Further explication can be found in an interview heard recently on American Public Media’s “Marketplace,” in which host Kai Ryssdal sought insights on America’s presumed anti-tax sensibilities from Jill Lepore, the New Yorker writer who also teaches history at Harvard. Listening to them over the airwaves, you could almost see them scratching their collective head in utter bafflement over Americans’ incomprehensible aversion to taxes and their inexplicable inability to understand why they are so important to any functioning society. There must be some explanation for this, Ryssdal pleaded. Well, yes, there is, replied Lepore; it’s because the anti-tax people have been so good at marketing their nefarious point of view in the political arena whereas their opponents—her people and, apparently, Ryssdal’s—simply defaulted on the task of selling the American people on the civic necessity of taxation.

    There was no hint of any curiosity over what might be the optimal tax rate in any given polity at any given time; no hint of an understanding of the impact of tax rates on business activity or productivity growth (and certainly no perceived connection between productivity growth and GDP growth); no hint of an awareness that within the taxation debate was a more fundamental debate over the size and scope of the federal government—a debate, incidentally, that has swirled through American political history since the country’s inception.

    It’s as if Lepore and Ryssdal wanted listeners to understand the issue as one between those who simply oppose taxation in absolute terms because they don’t understand how society works and those who understand that, as Lepore puts it (quoting Oliver Wendell Holmes Jr.), “Taxes are what we pay for civilized society.” It’s probably believable that such a view of the debate could be sincerely held by someone who divides her time between the New Yorker and Harvard. But considering the interview was conducted by a man who has gained national attention as the host of a heralded radio show on business, Ryssdal’s questioning was remarkably fatuous.

    For further insight into all this, one can go to Lepore’s article in the current New Yorker. It purports to be a history of taxation in America, and like nearly all New Yorker pieces, it contains an abundance of serious information. But, also characteristically, the information is presented and ordered in ways to finesse elements of the story and present what is ultimate a distorted picture.
    The article contains an underlying theme that ribbons its way through much of the magazine’s journalism—a conviction that, if political events aren’t unfolding according to the rarefied sensibilities of New Yorker writers and editors, the explanation must involve people who habitate the political environment wearing black hats—bad guys who manipulate public opinion in a nation of people who are basically dupes.

    In Lepore’s telling, Americans accepted passage of the Sixteenth Amendment in good grace a century ago and supported the subsequently-enacted income tax. But with America’s entry into World War I, the top income-tax rate went up—from 7 percent to 70 percent. Still, few Americans paid any income taxes at the time, and this seems to be what Lepore considers just about ideal—rich people paying 70 percent while most taxpayers are exempt. But this level of taxation couldn’t hold, as Lepore acknowledges. She writes, “Wilson’s tax policies were one reason that his party lost Congress in 1918, and the Presidency in 1920.”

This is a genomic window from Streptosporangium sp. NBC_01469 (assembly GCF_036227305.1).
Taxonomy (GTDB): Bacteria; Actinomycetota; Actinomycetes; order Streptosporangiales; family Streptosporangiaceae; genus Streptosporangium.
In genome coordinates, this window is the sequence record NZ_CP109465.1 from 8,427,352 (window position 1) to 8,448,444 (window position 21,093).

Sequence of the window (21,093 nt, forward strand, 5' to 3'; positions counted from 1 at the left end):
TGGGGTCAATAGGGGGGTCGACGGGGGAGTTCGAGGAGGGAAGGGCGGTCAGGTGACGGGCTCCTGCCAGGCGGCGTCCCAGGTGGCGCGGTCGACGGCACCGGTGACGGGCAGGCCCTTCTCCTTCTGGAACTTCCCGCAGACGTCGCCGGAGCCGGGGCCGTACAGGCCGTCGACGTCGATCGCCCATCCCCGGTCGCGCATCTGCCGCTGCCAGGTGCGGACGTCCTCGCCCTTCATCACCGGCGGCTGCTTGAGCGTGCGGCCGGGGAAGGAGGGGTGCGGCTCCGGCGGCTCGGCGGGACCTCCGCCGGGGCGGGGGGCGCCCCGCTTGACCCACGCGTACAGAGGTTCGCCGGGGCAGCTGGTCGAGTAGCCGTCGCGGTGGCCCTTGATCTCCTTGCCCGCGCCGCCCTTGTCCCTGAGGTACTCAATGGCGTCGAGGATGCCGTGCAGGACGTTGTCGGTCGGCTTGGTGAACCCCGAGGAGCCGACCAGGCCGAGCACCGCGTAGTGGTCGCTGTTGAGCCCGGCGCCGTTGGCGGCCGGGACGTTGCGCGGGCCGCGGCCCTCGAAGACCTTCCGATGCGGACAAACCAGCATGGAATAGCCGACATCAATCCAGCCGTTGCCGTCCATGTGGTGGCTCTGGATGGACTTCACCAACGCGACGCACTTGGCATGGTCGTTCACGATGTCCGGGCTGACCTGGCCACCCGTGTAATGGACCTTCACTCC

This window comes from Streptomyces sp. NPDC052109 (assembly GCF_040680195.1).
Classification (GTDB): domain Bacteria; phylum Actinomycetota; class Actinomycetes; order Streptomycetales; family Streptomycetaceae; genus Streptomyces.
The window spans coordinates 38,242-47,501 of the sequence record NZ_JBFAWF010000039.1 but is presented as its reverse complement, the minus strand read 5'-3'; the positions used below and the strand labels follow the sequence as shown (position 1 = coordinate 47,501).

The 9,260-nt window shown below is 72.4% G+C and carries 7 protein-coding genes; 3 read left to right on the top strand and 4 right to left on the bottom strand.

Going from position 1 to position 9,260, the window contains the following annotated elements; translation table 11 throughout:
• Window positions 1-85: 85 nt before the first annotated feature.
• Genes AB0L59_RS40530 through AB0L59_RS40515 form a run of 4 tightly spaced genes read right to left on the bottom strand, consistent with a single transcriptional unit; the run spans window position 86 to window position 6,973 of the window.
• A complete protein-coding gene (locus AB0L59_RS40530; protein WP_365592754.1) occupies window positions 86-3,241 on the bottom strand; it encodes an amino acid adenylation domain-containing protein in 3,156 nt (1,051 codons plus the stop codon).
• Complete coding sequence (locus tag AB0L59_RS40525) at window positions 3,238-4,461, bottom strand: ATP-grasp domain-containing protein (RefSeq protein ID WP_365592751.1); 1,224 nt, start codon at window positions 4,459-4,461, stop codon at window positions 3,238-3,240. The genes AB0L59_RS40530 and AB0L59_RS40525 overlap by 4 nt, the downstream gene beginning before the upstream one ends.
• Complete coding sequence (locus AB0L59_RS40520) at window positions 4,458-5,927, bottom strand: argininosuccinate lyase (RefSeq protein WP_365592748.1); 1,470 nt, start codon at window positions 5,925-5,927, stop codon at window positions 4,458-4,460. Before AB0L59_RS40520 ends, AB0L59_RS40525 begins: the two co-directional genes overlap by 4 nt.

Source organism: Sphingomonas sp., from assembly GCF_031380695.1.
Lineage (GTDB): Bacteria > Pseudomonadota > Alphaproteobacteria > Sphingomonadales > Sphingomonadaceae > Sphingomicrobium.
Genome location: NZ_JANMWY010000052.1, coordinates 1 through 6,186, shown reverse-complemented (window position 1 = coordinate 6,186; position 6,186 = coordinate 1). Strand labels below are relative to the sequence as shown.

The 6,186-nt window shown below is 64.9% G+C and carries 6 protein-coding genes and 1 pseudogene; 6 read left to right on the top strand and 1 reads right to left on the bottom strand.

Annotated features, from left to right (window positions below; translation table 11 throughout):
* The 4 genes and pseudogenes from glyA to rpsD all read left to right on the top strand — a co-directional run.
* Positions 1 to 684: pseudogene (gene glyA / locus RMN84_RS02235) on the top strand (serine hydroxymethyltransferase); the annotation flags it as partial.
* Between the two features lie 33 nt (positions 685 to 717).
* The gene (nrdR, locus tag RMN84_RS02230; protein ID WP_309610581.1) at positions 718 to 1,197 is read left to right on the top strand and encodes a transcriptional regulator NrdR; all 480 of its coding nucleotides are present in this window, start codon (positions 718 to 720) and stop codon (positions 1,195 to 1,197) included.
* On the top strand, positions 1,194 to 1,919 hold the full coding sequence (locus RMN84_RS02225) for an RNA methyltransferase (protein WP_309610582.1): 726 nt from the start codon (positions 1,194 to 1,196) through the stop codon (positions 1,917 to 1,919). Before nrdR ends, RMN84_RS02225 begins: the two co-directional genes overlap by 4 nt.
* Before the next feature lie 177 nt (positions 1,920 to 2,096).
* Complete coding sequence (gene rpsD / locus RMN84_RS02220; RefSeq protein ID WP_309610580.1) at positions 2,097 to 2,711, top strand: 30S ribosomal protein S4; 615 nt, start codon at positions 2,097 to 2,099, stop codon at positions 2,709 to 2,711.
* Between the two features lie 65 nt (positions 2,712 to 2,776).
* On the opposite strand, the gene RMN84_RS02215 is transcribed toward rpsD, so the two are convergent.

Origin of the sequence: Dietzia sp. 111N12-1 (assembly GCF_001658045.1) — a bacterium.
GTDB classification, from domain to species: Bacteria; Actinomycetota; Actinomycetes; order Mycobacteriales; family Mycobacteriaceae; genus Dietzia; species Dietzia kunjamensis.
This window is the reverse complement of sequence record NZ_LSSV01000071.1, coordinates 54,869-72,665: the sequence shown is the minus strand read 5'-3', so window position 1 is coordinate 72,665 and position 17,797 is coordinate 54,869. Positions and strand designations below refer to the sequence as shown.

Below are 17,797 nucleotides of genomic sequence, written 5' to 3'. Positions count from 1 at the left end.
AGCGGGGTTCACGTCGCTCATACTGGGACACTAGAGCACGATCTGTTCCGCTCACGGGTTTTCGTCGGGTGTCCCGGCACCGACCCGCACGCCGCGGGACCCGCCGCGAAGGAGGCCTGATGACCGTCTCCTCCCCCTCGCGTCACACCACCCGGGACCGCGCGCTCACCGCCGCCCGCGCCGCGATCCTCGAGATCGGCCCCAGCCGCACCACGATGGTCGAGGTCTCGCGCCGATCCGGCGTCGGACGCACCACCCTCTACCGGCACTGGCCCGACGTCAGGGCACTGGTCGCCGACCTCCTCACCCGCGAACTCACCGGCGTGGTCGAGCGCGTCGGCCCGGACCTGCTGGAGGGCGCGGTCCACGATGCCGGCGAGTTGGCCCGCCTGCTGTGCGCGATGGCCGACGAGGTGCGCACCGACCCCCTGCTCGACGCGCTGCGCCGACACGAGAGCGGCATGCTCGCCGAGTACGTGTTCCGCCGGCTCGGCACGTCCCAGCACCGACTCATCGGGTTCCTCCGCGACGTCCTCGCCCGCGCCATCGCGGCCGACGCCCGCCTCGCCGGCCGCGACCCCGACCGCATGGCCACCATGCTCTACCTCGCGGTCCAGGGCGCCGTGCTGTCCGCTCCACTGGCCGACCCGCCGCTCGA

This sentence seems to say that the issue of taxation in itself generated a backlash against an optimal tax regimen. She views the backlash as stirred primarily by rich autocrats protective of their net wealth. She neglects to mention that Wilson’s tax policies contributed to a devastating recession, with no economic growth in 1919, a 2.24 percent decline in 1920, and a further 4.16 percent decline in Wilson’s final budget year of 1921. The question she ignores is what a top income-tax rate of 70 percent does to the economy—and what that does, in turn, to political attitudes toward an incumbent or incumbent party that fosters such an economic cataclysm.

    Then came the Republican presidential administrations of the 1920s and that premier black hat of Lepore’s narrative, Treasury Secretary Andrew W. Mellon. He was rich, so he must have been a black-hat type, and on top of that he fostered a severe reduction in marginal tax rates, adding to his bad-guy persona (and to Lepore’s characterization of him as a man simply out to aggrandize his own wealth). But, again, Lepore neglects to mention some pertinent facts. For example, amid Mellon’s early tax-reduction policies (not very dramatic, down to 46 percent in 1922), gross domestic product shot up to $85 billion in 1923 from $69.1 billion in 1921. The turnaround from the Wilson recession was amazing (including a GDP growth rate in 1922 of nearly 14 percent).

    Then came the Great Depression and the New Deal—and tax rates more in keeping with Lepore’s philosophy, up to a top rate of 79 percent (and later, during World War II, to 91 percent). Now this gets closer to Lepore’s sweet spot. But it also created another huge backlash, which Lepore characterizes as an assault on American civilization by rich autocrats who somehow managed to hoodwink the American people on the issue. She is particularly disdainful of New Deal and Great Society Democrats who drew a distinction between federal transfer-payment programs (welfare, farm subsidies, Food Stamps and Medicaid) that were paid for with income taxes, on the one hand, and so-called safety net programs such as Social Security, on the other. The latter were funded by payroll taxes that were intended to be tied directly to the benefits received.